Primer on Data Management from DataONE
Data Management Guidelines from the California Digital Library
Online tool for creating data management plans, with templates for many funding agencies.
Many research funders require a data management plan with a grant proposal. The guide below describes the major areas that researchers should consider in preparing a data management plan.
This guide is not specific to any particular funder, discipline, or type of data, and prospective PIs should always review the specific proposal request documents and requirements of the funder.
What types of data, samples, physical collections, code, software, curriculum materials and other materials will be produced in the course of the project?
- including a brief description of each type of data to be generated (e.g. experimental, qualitative, raw, processed).
- how much data you anticipate will be generated over the course of the project.
- which data you will share and at what stage (raw, processed, reduced, or analyzed).
- why the data you will share will be of interest to a broader community and how your plan will maximize potential for reuse.
- if you are using data from other sources. If so, provide a brief description, including content, source, and any conditions required for obtaining and using that data. If you will combine existing data with your own, describe the relationship between the data sets.
- formats of data files created over the course of the project, and approximate volume of data.
- Select non-proprietary file formats for sharing and archiving to maximize the potential for reuse and longevity, and describe the plans for conversion to those formats, if necessary.
- the metadata that will be created or captured, when it will be created, and who will create it.
- Identify community metadata standards used. Indicate if no applicable standards exist and describe what additional documentation you will provide to make the data understandable and usable by others (ex: Readme file).
- data organization, such as how data will be distributed among files, file naming conventions, directory organization, and version management.
- who will have primary responsibility for implementing the data management plan?
- If multiple institutions are involved, funding agencies typically task the lead PI with executing the DMP.
- plans for transfer of responsibility if key personnel depart from the project.
- how the data sets will be stored (if secure storage and/or restricted access are required) and backed up during the course of the project.
- Describe hardware, storage environment, and local or external services to be used.
- Include the costs for these services in proposal budget, if applicable.
- who will have access to working data and how will access be managed before and after the grant period.
- how the data will be transferred and shared between collaborators.
How will you meet funder requirements to provide public access to your data while protecting privacy, confidentiality, security and intellectual property rights?
- conditions for reuse of the data by others including any licenses that will be applied.
- whether data acquired from another source will be shared, and under what conditions.
- how the data will be managed to protect privacy (e.g. measures taken to anonymize data, disposition of data including personally identifiable information).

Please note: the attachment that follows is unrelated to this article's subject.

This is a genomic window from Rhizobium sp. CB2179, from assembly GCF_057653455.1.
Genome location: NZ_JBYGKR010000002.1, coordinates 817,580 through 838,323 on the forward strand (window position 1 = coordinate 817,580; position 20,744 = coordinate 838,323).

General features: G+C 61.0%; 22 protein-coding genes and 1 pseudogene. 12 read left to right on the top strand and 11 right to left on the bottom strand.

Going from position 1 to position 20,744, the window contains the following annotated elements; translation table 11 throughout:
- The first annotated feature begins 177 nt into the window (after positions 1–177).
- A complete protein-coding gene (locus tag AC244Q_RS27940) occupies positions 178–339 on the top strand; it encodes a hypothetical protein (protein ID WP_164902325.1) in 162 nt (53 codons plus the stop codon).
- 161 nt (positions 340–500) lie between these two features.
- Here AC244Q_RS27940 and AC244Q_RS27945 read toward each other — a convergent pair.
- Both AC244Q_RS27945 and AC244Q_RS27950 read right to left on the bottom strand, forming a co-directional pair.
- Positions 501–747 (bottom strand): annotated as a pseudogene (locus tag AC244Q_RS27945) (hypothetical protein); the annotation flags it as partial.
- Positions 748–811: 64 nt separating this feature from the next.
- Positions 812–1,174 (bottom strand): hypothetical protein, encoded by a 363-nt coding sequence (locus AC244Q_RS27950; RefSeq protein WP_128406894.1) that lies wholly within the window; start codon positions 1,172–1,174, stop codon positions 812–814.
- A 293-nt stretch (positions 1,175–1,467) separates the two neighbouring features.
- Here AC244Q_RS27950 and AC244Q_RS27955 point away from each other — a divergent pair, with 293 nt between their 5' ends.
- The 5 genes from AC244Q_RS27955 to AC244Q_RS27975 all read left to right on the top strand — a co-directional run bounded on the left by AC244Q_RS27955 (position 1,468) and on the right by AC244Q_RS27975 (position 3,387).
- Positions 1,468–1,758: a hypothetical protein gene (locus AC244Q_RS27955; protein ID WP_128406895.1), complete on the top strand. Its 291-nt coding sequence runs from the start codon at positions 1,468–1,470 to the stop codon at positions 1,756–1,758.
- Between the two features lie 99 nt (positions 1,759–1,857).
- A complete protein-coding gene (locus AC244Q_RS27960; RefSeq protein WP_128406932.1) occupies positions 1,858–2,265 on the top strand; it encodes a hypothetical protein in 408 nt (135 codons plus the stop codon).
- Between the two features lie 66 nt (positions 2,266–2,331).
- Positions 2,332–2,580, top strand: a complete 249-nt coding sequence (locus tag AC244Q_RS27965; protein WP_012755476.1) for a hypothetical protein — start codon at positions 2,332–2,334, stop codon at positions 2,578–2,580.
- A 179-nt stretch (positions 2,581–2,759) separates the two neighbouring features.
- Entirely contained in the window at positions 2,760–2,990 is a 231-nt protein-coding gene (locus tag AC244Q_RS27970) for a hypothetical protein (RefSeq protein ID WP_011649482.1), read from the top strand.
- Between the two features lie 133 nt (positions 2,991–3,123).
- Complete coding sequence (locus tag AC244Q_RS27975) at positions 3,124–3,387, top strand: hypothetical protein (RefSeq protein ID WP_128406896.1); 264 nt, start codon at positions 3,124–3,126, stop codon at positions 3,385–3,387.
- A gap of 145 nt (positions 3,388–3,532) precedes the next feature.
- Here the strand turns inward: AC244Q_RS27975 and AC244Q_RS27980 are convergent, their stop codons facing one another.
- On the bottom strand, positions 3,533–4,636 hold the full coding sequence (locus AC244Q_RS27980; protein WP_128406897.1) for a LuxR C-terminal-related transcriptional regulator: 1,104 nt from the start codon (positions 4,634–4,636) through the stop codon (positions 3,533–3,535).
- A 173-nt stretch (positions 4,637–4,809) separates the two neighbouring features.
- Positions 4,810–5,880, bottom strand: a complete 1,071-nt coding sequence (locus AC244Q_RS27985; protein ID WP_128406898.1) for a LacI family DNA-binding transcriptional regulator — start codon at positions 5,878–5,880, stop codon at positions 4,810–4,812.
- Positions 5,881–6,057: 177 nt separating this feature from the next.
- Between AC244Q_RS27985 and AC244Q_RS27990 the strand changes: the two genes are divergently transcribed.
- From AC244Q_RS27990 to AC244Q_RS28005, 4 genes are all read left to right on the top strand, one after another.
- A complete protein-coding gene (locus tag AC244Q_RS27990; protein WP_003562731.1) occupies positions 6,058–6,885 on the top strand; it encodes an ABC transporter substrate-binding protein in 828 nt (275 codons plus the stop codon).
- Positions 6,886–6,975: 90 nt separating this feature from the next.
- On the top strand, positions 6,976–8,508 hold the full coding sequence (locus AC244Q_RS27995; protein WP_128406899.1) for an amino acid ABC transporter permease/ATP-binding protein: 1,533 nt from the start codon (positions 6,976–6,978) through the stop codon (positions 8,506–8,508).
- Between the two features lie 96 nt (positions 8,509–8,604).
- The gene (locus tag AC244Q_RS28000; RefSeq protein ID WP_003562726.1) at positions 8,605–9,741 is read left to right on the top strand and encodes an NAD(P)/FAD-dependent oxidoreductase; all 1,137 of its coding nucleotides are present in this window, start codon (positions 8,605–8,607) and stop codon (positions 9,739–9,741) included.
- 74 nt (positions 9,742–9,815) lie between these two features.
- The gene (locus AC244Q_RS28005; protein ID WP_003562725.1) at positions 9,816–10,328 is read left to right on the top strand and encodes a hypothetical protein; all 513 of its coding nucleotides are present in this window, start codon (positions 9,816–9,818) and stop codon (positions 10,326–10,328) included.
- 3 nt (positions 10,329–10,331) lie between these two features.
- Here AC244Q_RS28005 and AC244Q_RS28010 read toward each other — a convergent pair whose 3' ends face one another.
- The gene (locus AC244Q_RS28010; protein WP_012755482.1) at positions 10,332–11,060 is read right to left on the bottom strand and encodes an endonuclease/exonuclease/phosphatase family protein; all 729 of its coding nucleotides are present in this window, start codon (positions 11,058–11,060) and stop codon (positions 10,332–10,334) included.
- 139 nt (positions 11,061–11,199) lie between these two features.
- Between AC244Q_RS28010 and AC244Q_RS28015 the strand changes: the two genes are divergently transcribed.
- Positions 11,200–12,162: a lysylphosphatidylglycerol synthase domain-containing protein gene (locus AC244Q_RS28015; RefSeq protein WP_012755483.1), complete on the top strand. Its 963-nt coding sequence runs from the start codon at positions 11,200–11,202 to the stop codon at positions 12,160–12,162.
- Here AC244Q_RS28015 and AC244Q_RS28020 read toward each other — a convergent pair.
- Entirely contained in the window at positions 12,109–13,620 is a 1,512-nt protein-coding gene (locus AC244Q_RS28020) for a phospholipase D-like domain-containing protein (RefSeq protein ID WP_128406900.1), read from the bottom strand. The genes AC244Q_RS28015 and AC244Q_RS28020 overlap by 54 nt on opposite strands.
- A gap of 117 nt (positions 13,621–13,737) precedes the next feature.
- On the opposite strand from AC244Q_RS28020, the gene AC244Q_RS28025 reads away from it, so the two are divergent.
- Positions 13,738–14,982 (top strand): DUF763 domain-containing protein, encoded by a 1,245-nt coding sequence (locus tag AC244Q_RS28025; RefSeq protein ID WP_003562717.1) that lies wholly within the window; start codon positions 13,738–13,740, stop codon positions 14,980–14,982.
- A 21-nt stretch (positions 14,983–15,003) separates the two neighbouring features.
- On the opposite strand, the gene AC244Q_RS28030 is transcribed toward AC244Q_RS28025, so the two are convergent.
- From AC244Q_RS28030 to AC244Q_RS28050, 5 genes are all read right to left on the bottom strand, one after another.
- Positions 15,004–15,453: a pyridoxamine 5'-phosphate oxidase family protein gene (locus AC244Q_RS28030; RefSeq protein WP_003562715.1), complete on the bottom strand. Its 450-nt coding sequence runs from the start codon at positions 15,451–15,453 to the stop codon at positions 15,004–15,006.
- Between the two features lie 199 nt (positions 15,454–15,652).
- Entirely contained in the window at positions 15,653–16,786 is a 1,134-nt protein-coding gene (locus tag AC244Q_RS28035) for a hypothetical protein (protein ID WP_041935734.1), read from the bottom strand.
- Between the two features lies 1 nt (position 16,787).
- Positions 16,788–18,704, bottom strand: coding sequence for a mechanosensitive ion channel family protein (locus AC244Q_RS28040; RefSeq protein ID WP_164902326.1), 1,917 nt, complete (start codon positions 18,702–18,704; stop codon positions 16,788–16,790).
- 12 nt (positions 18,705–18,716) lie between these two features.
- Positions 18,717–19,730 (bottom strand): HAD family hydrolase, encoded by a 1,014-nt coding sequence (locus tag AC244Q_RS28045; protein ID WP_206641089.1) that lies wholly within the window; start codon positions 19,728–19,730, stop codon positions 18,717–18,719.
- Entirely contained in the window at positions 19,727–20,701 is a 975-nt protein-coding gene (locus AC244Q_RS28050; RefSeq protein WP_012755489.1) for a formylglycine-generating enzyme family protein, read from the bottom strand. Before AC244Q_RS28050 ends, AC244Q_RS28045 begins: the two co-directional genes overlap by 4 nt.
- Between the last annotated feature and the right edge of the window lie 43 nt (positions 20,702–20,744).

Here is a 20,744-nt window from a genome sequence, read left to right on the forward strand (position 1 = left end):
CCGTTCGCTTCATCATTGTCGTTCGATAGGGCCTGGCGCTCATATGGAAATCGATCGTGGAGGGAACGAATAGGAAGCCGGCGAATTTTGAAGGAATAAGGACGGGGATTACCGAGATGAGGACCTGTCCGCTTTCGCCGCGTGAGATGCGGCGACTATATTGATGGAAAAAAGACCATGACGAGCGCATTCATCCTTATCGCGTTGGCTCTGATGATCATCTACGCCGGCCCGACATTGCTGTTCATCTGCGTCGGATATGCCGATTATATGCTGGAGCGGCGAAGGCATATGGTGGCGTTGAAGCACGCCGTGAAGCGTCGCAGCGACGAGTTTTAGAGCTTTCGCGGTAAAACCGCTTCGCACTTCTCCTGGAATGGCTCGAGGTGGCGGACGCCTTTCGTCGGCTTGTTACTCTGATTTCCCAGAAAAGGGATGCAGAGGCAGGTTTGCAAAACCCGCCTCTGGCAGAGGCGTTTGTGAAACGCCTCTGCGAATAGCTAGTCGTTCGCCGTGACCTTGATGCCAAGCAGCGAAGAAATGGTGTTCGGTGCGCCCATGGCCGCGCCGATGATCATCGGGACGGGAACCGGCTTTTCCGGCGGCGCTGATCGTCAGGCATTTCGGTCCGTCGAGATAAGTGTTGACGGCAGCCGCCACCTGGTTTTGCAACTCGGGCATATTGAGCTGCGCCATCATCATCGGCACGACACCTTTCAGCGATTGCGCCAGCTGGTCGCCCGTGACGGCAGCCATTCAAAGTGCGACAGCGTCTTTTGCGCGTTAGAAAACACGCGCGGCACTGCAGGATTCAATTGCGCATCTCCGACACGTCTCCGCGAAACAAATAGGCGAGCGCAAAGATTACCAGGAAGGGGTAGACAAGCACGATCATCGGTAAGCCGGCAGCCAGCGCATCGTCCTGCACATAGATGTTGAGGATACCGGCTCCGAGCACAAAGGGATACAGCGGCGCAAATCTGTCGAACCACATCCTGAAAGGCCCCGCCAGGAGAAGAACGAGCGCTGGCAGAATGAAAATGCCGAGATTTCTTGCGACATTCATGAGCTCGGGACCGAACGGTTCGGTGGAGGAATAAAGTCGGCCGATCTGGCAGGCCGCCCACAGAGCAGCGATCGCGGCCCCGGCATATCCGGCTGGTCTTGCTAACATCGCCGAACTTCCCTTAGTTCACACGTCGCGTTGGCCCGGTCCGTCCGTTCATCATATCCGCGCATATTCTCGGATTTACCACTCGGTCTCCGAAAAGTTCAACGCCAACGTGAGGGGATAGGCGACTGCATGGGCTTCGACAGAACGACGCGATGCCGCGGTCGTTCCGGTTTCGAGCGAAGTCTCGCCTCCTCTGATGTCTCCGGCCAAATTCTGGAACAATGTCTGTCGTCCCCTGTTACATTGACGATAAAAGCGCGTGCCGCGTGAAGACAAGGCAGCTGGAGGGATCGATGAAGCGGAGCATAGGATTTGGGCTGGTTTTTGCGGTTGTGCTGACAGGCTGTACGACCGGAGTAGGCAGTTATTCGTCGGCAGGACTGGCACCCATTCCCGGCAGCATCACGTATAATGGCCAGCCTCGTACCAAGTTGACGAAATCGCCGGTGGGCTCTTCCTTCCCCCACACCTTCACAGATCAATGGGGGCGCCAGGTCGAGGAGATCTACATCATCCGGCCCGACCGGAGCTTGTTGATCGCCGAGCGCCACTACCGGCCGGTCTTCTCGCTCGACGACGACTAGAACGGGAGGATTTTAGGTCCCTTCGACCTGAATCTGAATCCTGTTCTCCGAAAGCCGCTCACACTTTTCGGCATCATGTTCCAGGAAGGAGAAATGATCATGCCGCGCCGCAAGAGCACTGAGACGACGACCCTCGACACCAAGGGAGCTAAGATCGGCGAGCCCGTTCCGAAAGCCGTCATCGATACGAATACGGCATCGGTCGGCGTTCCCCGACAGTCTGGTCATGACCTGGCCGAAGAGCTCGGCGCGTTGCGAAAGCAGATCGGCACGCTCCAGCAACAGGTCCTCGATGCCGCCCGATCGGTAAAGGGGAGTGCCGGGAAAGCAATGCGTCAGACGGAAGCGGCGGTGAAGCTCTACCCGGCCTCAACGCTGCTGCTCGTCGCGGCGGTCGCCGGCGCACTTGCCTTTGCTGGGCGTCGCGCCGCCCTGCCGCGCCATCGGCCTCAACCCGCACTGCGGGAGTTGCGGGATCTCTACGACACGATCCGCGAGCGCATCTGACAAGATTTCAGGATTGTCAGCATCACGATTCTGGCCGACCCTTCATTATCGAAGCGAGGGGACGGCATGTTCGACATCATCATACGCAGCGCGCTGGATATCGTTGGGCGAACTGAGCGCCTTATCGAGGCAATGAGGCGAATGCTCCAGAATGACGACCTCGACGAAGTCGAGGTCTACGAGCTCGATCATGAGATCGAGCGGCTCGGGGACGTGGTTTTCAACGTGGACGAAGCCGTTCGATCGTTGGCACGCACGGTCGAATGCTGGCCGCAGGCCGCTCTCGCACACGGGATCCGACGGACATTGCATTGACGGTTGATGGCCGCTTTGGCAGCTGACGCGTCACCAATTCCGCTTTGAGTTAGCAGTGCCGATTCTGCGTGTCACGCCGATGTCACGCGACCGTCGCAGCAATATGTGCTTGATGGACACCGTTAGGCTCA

- legal and ethical requirements that may preclude sharing of any of your data. If so, explain the circumstances that prevent you from sharing data.
- if your research is subject to oversight by the Institutional Review Board. Refer to applicable requirements and describe how your data management practices will ensure compliance.
- copyright protection and whether it extends to your data. Some standard licensing options (Creative Commons, Open Data Commons) exist. Many metadata standards accommodate rights or usage statements where conditions for reuse may be expressed.
- that funding agencies (including the NSF) often recognize that commercialization potential may delay or preclude data sharing, and exempt trade secrets and commercial information from the data sharing requirement.
Note, some of these issues may already by addressed in the section on public access, sharing and re-use.
- any departmental, institutional, or programmatic policies on data retention, how they influence your plan, and how you will adhere to the policies.
- how long data will be retained or preserved and why.
- Some data may only be retained for the lifetime of the project, some may be retained for the project plus a specified number of years, and some may be worth the effort of long-term preservation (several years to decades).
- Consider what data are needed to validate the research, what data directly support publications based on the research, and what data have the greatest potential for reuse.
- hardware or campus or commercial services to be used to assure data preservation
- costs for any of these activities or services. These may be included in your proposal budget.
- The Cornell University Cyberinfrastructure Plan, which describes key information technology elements and deliverables supporting research at Cornell.
These may include:
- Monitoring and reporting
- Specific assurance of having resources to carry out the plans
- Data processing workflow (e.g. how you plan to get data from point of collection to point of access)
- Data quality assurance or quality control measures
- For sensitive data, the security measures and any formal standards that will be used (e.g. biological agent permitting)